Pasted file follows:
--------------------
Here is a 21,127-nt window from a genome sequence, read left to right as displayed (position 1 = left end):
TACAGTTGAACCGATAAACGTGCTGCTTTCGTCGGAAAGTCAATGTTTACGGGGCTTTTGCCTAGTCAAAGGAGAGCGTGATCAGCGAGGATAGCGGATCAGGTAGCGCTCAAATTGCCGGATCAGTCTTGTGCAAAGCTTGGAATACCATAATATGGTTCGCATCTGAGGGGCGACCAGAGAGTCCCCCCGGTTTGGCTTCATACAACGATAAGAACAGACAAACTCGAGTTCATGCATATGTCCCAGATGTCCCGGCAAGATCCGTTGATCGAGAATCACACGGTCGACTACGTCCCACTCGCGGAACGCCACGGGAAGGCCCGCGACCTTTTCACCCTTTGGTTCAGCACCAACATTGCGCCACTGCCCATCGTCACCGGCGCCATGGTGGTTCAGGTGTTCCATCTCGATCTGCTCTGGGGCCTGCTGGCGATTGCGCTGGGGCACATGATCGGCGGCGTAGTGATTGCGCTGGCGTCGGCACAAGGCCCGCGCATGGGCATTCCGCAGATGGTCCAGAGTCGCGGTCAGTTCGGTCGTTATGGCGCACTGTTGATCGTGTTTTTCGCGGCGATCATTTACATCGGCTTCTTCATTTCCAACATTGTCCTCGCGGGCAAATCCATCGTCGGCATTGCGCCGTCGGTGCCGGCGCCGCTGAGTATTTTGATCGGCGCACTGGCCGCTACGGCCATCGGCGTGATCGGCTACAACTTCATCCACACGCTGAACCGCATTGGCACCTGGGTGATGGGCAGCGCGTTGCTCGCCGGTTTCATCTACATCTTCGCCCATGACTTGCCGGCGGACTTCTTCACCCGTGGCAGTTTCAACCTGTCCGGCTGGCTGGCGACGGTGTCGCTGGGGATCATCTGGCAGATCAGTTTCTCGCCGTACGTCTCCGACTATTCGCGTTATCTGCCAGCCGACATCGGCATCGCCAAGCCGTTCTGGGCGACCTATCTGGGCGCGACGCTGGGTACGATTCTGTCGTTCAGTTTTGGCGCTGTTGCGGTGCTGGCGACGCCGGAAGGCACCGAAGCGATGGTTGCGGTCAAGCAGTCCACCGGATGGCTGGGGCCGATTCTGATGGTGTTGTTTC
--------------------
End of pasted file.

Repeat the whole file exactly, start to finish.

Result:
Here is a 21,127-nt window from a genome sequence, read left to right as displayed (position 1 = left end):
TACAGTTGAACCGATAAACGTGCTGCTTTCGTCGGAAAGTCAATGTTTACGGGGCTTTTGCCTAGTCAAAGGAGAGCGTGATCAGCGAGGATAGCGGATCAGGTAGCGCTCAAATTGCCGGATCAGTCTTGTGCAAAGCTTGGAATACCATAATATGGTTCGCATCTGAGGGGCGACCAGAGAGTCCCCCCGGTTTGGCTTCATACAACGATAAGAACAGACAAACTCGAGTTCATGCATATGTCCCAGATGTCCCGGCAAGATCCGTTGATCGAGAATCACACGGTCGACTACGTCCCACTCGCGGAACGCCACGGGAAGGCCCGCGACCTTTTCACCCTTTGGTTCAGCACCAACATTGCGCCACTGCCCATCGTCACCGGCGCCATGGTGGTTCAGGTGTTCCATCTCGATCTGCTCTGGGGCCTGCTGGCGATTGCGCTGGGGCACATGATCGGCGGCGTAGTGATTGCGCTGGCGTCGGCACAAGGCCCGCGCATGGGCATTCCGCAGATGGTCCAGAGTCGCGGTCAGTTCGGTCGTTATGGCGCACTGTTGATCGTGTTTTTCGCGGCGATCATTTACATCGGCTTCTTCATTTCCAACATTGTCCTCGCGGGCAAATCCATCGTCGGCATTGCGCCGTCGGTGCCGGCGCCGCTGAGTATTTTGATCGGCGCACTGGCCGCTACGGCCATCGGCGTGATCGGCTACAACTTCATCCACACGCTGAACCGCATTGGCACCTGGGTGATGGGCAGCGCGTTGCTCGCCGGTTTCATCTACATCTTCGCCCATGACTTGCCGGCGGACTTCTTCACCCGTGGCAGTTTCAACCTGTCCGGCTGGCTGGCGACGGTGTCGCTGGGGATCATCTGGCAGATCAGTTTCTCGCCGTACGTCTCCGACTATTCGCGTTATCTGCCAGCCGACATCGGCATCGCCAAGCCGTTCTGGGCGACCTATCTGGGCGCGACGCTGGGTACGATTCTGTCGTTCAGTTTTGGCGCTGTTGCGGTGCTGGCGACGCCGGAAGGCACCGAAGCGATGGTTGCGGTCAAGCAGTCCACCGGATGGCTGGGGCCGATTCTGATGGTGTTGTTTC